In response to the controversy, Robbie has mentioned his desire to commit a feature on the AFTV channel to the sensitivity training employed by Kick It Out in these scenarios, to highlight the severity of the issue and shed some light on the excellent work that Kick It Out do every day. Media reported on the controversy, but there was no mention of the response from Robbie and AFTV, only that Claude had been removed from the channel.

For Robbie, this was particularly saddening, as he explains.

“For me it was a really sad thing, because since I’ve been going to football as a black fan, I’ve always had to fight racism, sometimes on a week to week basis. Even on my channel, almost weekly I get racism directed at me, the other day just putting Black Lives Matter on our social media channels, I was getting abused for that” Robbie explained. “For me it’s really hurtful when people try to and accuse us or try to imply we’re defending this”.

I can only imagine the exasperation Robbie must have felt, accusing a black man who is prevalent in a hostile and often degrading and discriminating environment such as the world of Football, of defending racist remarks made by someone on his channel must have been not only extremely disappointing in terms of the racism he has faced during his life and career, but also irritating in terms of the work he had done to rectify the issue.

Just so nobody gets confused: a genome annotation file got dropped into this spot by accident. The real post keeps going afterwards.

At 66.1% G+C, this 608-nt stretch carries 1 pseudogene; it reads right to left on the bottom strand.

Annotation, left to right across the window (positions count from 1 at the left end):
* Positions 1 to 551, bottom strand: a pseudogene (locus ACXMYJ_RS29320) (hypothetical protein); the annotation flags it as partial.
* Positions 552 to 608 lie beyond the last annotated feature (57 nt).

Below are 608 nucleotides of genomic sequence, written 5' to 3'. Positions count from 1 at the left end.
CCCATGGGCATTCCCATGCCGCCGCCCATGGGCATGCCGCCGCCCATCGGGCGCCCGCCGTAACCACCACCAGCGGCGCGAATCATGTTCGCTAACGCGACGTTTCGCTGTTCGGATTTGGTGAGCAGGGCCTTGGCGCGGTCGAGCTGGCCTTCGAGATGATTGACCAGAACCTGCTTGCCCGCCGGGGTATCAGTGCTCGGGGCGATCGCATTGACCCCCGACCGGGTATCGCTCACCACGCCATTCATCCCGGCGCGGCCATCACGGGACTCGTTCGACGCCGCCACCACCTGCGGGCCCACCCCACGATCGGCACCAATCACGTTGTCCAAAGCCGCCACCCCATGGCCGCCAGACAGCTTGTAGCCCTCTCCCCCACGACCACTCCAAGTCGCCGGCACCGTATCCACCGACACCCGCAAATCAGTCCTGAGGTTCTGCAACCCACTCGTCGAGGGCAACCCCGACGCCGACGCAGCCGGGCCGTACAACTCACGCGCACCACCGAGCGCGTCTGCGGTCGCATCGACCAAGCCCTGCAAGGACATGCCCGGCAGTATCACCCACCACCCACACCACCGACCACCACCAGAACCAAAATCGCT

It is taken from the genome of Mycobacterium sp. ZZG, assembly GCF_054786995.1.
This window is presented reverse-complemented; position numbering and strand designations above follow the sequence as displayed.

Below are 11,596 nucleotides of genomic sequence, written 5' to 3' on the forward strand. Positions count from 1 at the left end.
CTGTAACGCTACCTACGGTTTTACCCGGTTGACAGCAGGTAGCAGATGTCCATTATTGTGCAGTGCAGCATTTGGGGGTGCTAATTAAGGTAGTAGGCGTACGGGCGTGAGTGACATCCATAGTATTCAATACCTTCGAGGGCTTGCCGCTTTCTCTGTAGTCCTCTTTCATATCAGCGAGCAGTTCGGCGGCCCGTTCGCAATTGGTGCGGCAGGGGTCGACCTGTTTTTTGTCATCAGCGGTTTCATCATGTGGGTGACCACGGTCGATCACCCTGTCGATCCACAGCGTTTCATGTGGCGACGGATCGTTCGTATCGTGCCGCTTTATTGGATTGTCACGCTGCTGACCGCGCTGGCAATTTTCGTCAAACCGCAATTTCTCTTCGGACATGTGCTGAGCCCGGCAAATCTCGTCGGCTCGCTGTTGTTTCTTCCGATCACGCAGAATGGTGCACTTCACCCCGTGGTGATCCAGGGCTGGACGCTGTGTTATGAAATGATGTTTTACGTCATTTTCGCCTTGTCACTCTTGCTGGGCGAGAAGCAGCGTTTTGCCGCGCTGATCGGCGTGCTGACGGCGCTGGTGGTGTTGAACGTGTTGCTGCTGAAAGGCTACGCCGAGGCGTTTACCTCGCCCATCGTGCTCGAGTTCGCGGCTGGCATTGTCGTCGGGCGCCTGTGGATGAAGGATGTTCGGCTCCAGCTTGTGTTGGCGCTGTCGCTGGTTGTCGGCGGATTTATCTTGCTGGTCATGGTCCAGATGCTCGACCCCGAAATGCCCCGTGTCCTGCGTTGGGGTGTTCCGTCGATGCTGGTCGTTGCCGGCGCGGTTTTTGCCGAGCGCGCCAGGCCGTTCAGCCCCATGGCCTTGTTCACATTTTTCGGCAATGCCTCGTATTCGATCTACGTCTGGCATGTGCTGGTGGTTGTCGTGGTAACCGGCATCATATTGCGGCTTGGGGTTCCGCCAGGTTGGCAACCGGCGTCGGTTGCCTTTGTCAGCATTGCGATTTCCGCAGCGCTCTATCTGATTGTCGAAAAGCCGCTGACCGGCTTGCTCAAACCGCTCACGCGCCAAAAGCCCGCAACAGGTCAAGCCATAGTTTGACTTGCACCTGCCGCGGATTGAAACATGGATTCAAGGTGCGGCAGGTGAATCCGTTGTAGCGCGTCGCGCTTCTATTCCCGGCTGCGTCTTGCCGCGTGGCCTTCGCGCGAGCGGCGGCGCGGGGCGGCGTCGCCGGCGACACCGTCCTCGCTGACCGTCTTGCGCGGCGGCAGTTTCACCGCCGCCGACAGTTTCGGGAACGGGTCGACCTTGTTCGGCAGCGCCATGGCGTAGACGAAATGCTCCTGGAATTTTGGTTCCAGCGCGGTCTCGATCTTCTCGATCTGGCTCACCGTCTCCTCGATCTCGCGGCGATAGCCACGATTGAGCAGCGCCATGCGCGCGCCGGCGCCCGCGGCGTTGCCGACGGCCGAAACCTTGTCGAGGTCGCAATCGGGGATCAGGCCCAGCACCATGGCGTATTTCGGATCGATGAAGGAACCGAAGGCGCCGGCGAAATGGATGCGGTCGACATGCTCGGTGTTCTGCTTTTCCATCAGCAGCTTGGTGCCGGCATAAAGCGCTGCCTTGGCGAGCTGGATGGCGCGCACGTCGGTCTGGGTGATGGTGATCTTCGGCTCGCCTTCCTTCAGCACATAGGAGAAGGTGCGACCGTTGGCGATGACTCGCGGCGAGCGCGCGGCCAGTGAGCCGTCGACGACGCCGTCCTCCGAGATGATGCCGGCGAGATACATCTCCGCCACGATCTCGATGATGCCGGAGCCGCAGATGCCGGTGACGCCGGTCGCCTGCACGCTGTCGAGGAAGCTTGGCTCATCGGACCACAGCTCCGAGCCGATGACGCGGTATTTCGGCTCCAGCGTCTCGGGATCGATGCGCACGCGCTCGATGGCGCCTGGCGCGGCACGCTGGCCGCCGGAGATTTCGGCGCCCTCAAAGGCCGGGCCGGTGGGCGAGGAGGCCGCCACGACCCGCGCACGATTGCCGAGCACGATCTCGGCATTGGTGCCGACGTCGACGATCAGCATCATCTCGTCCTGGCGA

Robbie also called for widespread change in the game.

“We need to clean up football when it comes to these matters. Things like what was said about Son, these racial stereotypes, they’re disgraceful and I hear them all the time at football” Robbie explained. “A racial stereotype is a racial stereotype, no matter who it’s against”.